BPC: SharePoint 2010 Workflow with David Mann

David Mann, acclaimed SharePoint Server MVP and author of Workflow in the 2007 Office System (Apress, 2007), led the first of several SharePoint 2010 workflow sessions at the Best Practices Conference this week. Since I write for Bamboo's Workflow Conductor product, I am all about the workflow sessions this week. The agenda for this session included what's changed for SharePoint workflow in 2010, what's improved, and "gotchas" we still have to watch out for.

David started out by telling us that "fundamentally, not much has changed in 2010 workflow." But that doesn't mean there aren't some great new features in the 2010 versions of Visio, SharePoint Designer, and Visual Studio to support SharePoint 2010 workflows. In case you couldn't be there to furiously take notes, here are some of the things I jotted down that David pointed out as new and noteworthy:

Visio 2010

  • Design workflows in Visio, which designers can then import into SharePoint Designer for final configuration and publishing.
  • See workflow progress in the Workflow Status page with workflow visualization.

SharePoint Designer 2010

  • Improved UI with better SharePoint integration
  • New actions and conditions
  • Impersonation step, which lets parts of your workflow run in the context of the workflow associator
  • Association columns, which make sure columns required by your workflow are added to a list when the workflow is associated to it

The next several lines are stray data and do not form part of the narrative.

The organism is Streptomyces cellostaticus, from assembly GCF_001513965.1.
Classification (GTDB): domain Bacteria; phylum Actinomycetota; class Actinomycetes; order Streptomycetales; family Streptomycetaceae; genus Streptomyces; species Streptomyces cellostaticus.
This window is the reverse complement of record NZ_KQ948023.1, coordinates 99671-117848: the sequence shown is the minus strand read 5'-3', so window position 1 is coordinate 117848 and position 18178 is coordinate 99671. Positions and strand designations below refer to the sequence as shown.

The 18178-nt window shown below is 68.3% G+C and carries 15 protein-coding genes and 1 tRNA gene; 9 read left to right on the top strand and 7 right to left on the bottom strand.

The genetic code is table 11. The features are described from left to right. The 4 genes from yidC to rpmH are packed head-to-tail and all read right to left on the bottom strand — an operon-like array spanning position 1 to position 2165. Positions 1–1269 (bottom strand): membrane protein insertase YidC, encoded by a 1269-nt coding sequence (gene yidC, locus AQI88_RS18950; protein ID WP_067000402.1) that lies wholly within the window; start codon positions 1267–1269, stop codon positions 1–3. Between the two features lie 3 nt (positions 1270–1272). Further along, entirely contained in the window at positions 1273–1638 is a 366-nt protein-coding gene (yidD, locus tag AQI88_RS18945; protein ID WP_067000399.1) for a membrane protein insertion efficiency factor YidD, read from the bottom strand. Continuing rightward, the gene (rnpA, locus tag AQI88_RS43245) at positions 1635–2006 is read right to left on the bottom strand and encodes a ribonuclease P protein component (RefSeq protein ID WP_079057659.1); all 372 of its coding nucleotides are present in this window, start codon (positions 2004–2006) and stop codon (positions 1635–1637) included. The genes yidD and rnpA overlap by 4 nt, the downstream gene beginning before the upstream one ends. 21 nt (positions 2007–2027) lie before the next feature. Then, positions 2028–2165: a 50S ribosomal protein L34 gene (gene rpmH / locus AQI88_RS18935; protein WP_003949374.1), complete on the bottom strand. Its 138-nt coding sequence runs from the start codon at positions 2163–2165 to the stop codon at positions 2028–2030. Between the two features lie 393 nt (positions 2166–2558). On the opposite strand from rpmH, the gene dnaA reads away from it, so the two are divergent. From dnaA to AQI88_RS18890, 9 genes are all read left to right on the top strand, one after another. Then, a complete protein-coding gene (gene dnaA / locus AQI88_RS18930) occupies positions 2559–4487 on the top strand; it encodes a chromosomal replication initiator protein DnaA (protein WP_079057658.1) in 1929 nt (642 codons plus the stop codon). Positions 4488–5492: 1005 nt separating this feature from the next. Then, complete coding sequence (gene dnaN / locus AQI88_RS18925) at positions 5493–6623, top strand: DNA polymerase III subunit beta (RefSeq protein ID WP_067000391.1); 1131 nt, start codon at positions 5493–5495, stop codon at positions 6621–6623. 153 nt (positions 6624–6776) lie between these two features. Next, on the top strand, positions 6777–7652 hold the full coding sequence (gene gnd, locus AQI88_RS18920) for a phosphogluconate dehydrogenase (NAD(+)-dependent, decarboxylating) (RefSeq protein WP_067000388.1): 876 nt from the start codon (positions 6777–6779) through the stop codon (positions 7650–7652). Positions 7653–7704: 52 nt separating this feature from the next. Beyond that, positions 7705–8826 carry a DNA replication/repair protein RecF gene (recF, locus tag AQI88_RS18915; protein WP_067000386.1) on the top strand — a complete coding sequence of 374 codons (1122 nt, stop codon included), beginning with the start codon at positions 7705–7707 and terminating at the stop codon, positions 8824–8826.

• Support for Site workflows and Reusable workflows
  • Ability to edit SharePoint out-of-the-box workflows

Visual Studio 2010

  • Form SPIs
  • External Data Exchange
  • Pluggable services
  • List-based event receivers
  • (Still using .NET 3.5, though)

Part of the presentation was a great end-to-end demo that included designing a workflow in Visio, importing it into SharePoint Designer for configuration and Publishing, and then importing the WSP template into Visual Studio. I'd never seen this before, and was really impressed with the Visio-to-SPD piece. What a simple and elegant way for business users to clearly communicate their workflow requirements to designers! It might be the missing link in workflow requirements gathering.

It was clear from the beginning that David isn't shy about calling them like he sees 'em, and that made for a very informative session. Some "gotchas" and new features that he mentioned may not be all they are cracked up to be:

  • The ability to import a workflow into Visual Studio probably isn't a viable option. Yes, it works, but as fellow presenter Rob Bogue (also in attendance) shared, a simple "approval" workflow turns into 315 Visual Studio activities.
  • David is "not completely sold" on site workflows yet. It sounds good, but the jury is still out on practical applications.
  • Workflows are not license-agnostic, meaning you can't exchange workflows between SharePoint Foundation and SharePoint Server installations.

Overall, David said he "wasn't a fan" of workflow in 2007, but has changed his mind for 2010. In his words, "Declarative workflows are the way to go."

Congratulations to David Mann and his esteemed partners on the announcement of their new consulting firm, Aptillon, Inc.


Check out ourfull coverage of Best Practices Conference 2010: